Ostomy Travel Tips
New: Download UOAA’s
Communication Card as an aid in dealing with airline security.
In these days where extra precautions for security are being taken worldwide, it would be wise for traveling ostomates to do advance planning in order to avoid possible problems. Some suggestions are:
- Pre-cut all pouches at home, as you may wish to avoid having
scissors in your carry-on luggage (see additional
- Pack ostomy supplies in at least 2 places – carry-on and
- Take extra supplies in case you are stranded where supplies
may not be available.
- A statement from your physician stating your need for ostomy
supplies might be helpful. Also a statement advocating a private
area be used in case of an extended search.
- If traveling to a foreign country it is a good idea to have
critical ostomy information written in their language. One of
the 70 member associations of the
Ostomy Association (IOA) may be of help with this translation
as well as with locating supplies while visiting their country.
- A copy of the book “Yes
We Can” has many helpful hints and advice for traveling
and also has a dictionary of ostomy terms translated to several
different languages. There is important contact information for
resources worldwide as well as a wallet-sized statement written
in 11 languages that asks for privacy if a search is to be conducted.
- One ostomate reported a very positive result from carrying photocopies of the catalog pages displaying and explaining his equipment. When a searcher asked about the items found on a hand search, he was able to explain their function without a long conversation that would hold up others in line. Our experience has been that over time the TSA agents are much more knowledgeable and sensitive to these personal care products.
About carrying scissors on board aircraft: In the aftermath of Sept 11, 2001, pointed metal scissors were banned from carry-on baggage (they are still always allowed in checked luggage). Since then, the U.S. Transportation Security Administration (TSA) has relaxed the prohibition of scissors in carry-on luggage. In August 2005, TSA allowed a special exception for “ostomy scissors.” In December 2005, they relaxed the rule further to allow any metal scissors with a cutting edge no greater than four inches. It must be understood, however, that this applies only to flights departing U.S. airports, as the rules vary greatly in different countries. So, if you’re flying internationally, it’s best to avoid scissors in carry-on bags entirely. For flights departing Canadian airports, scissors were banned from carry-on baggage until around 2011, but they do allow small scissors with blades no longer than 6 cm (2.4 inches) now.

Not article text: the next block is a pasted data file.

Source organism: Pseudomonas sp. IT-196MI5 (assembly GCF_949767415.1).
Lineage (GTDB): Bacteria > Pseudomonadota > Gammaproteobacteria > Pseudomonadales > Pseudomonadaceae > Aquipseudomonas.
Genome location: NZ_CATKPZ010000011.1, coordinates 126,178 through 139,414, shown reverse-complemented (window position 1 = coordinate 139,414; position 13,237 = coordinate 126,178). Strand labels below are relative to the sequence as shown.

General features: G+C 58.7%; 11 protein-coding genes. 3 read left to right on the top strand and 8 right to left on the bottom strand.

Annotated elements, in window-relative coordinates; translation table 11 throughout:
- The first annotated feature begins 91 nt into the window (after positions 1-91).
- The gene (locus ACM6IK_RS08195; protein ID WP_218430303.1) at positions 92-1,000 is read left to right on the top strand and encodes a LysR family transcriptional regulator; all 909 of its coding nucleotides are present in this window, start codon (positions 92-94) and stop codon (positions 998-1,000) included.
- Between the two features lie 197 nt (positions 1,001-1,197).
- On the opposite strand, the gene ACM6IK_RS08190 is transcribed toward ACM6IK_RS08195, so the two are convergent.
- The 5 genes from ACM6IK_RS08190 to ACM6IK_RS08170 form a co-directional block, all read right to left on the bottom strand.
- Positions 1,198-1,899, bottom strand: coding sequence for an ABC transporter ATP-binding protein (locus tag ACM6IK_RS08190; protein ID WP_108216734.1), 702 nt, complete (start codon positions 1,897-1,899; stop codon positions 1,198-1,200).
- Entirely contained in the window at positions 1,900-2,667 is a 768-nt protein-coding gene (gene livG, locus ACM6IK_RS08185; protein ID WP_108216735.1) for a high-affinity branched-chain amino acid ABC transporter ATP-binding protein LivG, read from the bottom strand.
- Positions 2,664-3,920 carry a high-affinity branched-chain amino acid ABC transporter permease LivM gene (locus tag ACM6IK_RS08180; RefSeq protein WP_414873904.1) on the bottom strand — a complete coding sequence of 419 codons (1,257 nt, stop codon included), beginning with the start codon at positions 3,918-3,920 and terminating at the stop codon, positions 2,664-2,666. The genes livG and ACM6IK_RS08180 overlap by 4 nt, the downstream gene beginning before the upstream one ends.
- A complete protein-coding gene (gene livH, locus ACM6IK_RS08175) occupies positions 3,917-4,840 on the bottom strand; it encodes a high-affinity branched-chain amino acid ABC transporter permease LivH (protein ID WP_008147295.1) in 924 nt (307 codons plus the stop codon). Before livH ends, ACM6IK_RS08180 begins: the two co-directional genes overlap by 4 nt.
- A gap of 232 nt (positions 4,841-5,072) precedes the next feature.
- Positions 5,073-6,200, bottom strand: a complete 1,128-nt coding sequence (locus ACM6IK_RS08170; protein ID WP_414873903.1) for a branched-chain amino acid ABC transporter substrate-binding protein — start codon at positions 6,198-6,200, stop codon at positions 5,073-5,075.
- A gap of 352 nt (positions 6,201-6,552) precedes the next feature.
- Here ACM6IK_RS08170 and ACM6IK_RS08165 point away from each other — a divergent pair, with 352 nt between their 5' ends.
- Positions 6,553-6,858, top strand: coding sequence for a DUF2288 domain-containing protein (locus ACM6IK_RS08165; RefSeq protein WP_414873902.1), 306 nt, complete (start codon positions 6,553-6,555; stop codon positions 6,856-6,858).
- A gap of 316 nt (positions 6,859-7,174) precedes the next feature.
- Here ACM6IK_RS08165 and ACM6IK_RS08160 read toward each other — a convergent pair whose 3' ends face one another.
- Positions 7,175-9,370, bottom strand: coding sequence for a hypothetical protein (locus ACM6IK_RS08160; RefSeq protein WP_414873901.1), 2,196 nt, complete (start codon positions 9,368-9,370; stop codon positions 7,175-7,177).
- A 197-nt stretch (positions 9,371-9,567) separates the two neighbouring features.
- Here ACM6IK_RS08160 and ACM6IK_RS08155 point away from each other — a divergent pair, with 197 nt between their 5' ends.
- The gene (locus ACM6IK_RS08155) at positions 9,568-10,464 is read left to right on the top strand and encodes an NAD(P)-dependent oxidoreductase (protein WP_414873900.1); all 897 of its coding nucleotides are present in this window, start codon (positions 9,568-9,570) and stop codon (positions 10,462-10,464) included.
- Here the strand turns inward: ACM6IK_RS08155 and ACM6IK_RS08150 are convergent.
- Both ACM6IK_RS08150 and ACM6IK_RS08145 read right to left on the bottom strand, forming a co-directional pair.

All screening at airports must be conducted in a way that treats passengers with courtesy, dignity, and respect. You may request that any personal screening be conducted in a private area. See TSA’s info on Travelers with Disabilities and Medical Conditions.
Restrictions on liquids, gels, aerosols: On Aug 10, 2006, TSA banned all liquids, gels and aerosols from carry-on baggage, with only a few exceptions for required medications, baby formula, diabetic glucose treatments, etc. On Sept 25, 2006, they modified the rules so each passenger may carry travel-size toiletries (maximum size of each container, 100 mL or 3½ ounces) that fit comfortably in a single, one-quart-size, zip-top, clear plastic bag—which you must remove from your carry-on bag and place in a bin on the conveyor belt to be X-rayed separately (see TSA’s explanation of these procedures). Also, beverages and other liquids purchased in the secure area beyond the passenger screening checkpoint can be carried onto the plane. Based on these rules, you should have no difficulty carrying a 2-ounce tube of stoma paste or a few remover wipes, barrier wipes, etc. Remember that the restrictions apply only to carry-on luggage; you can pack as much as you want in your checked luggage. If you need to carry larger quantities of liquid medications, baby formula, etc. on-board the plane, they must be declared separately at the security checkpoint.
Full Body Scanners: Nearly all U.S. airports now have scanners that TSA refers to as Advanced Imaging Technology. Early use of these scanners sometimes caused embarrassing incidents for ostomates, as in a well publicized case in November 2010. Following that incident, UOAA and other organizations helped to educate the TSA on the needs of people with ostomies and other medical conditions. As a result, ostomates really have no reason to fear the scanners any more. To minimize the chance of any problem, ostomates should empty their pouch before entering the security line. The scanner may still detect your pouch. If that happens, you may be asked to wipe your hand over the outside of your clothing in the area of your ostomy, but you will not be asked to remove any clothing or expose your ostomy pouch, and it shouldn’t slow your passage through the security line by more than a few minutes. In all recent cases that we know of, ostomates have been treated respectfully. If you have any concerns about the screening process, you can call the TSA Cares Help Line at 855-787-2227.
The Transportation Security Administration, which is educating the traveling public
Aerospace Medical Association publications list - tips for airline travelers
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